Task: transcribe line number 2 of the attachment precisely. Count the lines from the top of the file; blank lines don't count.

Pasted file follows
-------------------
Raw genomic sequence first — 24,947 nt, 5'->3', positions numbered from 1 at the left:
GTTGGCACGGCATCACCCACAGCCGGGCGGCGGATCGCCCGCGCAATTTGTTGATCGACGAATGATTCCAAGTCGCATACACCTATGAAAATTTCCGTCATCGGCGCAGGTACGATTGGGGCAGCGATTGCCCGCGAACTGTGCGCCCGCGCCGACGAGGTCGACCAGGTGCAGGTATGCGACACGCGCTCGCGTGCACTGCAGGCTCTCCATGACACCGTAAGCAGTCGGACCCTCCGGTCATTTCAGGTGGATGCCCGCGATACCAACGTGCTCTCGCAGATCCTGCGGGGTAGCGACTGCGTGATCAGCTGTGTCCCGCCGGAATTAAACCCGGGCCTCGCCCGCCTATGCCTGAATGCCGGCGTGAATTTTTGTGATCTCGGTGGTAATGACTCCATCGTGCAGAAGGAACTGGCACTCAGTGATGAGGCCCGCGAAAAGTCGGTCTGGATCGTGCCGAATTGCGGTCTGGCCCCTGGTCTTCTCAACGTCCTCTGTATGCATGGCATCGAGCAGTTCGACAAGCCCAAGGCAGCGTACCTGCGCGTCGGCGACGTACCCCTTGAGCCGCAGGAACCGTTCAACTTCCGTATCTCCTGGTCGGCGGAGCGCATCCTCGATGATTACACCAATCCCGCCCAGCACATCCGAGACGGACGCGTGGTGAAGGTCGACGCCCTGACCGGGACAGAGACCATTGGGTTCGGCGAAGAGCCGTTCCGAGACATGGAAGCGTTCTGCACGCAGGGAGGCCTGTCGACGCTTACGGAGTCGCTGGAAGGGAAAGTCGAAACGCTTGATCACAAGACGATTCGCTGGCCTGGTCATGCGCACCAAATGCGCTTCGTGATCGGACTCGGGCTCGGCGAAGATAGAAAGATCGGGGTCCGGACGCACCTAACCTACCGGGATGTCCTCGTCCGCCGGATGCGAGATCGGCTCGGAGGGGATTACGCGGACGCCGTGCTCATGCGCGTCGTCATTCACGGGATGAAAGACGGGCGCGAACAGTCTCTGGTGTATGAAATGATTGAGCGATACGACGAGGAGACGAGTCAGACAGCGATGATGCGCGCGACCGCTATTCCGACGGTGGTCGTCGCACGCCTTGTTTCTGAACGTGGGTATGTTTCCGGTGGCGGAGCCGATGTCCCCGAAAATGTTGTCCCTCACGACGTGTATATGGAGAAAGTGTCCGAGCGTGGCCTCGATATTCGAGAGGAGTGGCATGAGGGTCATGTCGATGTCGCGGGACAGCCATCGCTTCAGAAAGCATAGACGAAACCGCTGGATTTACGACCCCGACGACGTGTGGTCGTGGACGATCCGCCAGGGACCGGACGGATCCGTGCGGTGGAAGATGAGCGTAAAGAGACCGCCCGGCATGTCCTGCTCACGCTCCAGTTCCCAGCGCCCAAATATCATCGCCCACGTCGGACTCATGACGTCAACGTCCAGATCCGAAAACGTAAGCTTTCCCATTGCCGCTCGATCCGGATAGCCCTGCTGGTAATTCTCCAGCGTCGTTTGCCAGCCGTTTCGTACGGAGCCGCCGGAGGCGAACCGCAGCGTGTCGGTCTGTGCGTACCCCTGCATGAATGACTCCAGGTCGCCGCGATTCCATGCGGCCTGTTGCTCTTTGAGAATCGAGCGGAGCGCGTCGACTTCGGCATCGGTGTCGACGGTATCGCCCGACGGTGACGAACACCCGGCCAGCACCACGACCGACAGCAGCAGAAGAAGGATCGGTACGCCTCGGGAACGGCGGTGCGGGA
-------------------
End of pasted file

GTTGGCACGGCATCACCCACAGCCGGGCGGCGGATCGCCCGCGCAATTTGTTGATCGACGAATGATTCCAAGTCGCATACACCTATGAAAATTTCCGTCATCGGCGCAGGTACGATTGGGGCAGCGATTGCCCGCGAACTGTGCGCCCGCGCCGACGAGGTCGACCAGGTGCAGGTATGCGACACGCGCTCGCGTGCACTGCAGGCTCTCCATGACACCGTAAGCAGTCGGACCCTCCGGTCATTTCAGGTGGATGCCCGCGATACCAACGTGCTCTCGCAGATCCTGCGGGGTAGCGACTGCGTGATCAGCTGTGTCCCGCCGGAATTAAACCCGGGCCTCGCCCGCCTATGCCTGAATGCCGGCGTGAATTTTTGTGATCTCGGTGGTAATGACTCCATCGTGCAGAAGGAACTGGCACTCAGTGATGAGGCCCGCGAAAAGTCGGTCTGGATCGTGCCGAATTGCGGTCTGGCCCCTGGTCTTCTCAACGTCCTCTGTATGCATGGCATCGAGCAGTTCGACAAGCCCAAGGCAGCGTACCTGCGCGTCGGCGACGTACCCCTTGAGCCGCAGGAACCGTTCAACTTCCGTATCTCCTGGTCGGCGGAGCGCATCCTCGATGATTACACCAATCCCGCCCAGCACATCCGAGACGGACGCGTGGTGAAGGTCGACGCCCTGACCGGGACAGAGACCATTGGGTTCGGCGAAGAGCCGTTCCGAGACATGGAAGCGTTCTGCACGCAGGGAGGCCTGTCGACGCTTACGGAGTCGCTGGAAGGGAAAGTCGAAACGCTTGATCACAAGACGATTCGCTGGCCTGGTCATGCGCACCAAATGCGCTTCGTGATCGGACTCGGGCTCGGCGAAGATAGAAAGATCGGGGTCCGGACGCACCTAACCTACCGGGATGTCCTCGTCCGCCGGATGCGAGATCGGCTCGGAGGGGATTACGCGGACGCCGTGCTCATGCGCGTCGTCATTCACGGGATGAAAGACGGGCGCGAACAGTCTCTGGTGTATGAAATGATTGAGCGATACGACGAGGAGACGAGTCAGACAGCGATGATGCGCGCGACCGCTATTCCGACGGTGGTCGTCGCACGCCTTGTTTCTGAACGTGGGTATGTTTCCGGTGGCGGAGCCGATGTCCCCGAAAATGTTGTCCCTCACGACGTGTATATGGAGAAAGTGTCCGAGCGTGGCCTCGATATTCGAGAGGAGTGGCATGAGGGTCATGTCGATGTCGCGGGACAGCCATCGCTTCAGAAAGCATAGACGAAACCGCTGGATTTACGACCCCGACGACGTGTGGTCGTGGACGATCCGCCAGGGACCGGACGGATCCGTGCGGTGGAAGATGAGCGTAAAGAGACCGCCCGGCATGTCCTGCTCACGCTCCAGTTCCCAGCGCCCAAATATCATCGCCCACGTCGGACTCATGACGTCAACGTCCAGATCCGAAAACGTAAGCTTTCCCATTGCCGCTCGATCCGGATAGCCCTGCTGGTAATTCTCCAGCGTCGTTTGCCAGCCGTTTCGTACGGAGCCGCCGGAGGCGAACCGCAGCGTGTCGGTCTGTGCGTACCCCTGCATGAATGACTCCAGGTCGCCGCGATTCCATGCGGCCTGTTGCTCTTTGAGAATCGAGCGGAGCGCGTCGACTTCGGCATCGGTGTCGACGGTATCGCCCGACGGTGACGAACACCCGGCCAGCACCACGACCGACAGCAGCAGAAGAAGGATCGGTACGCCTCGGGAACGGCGGTGCGGGA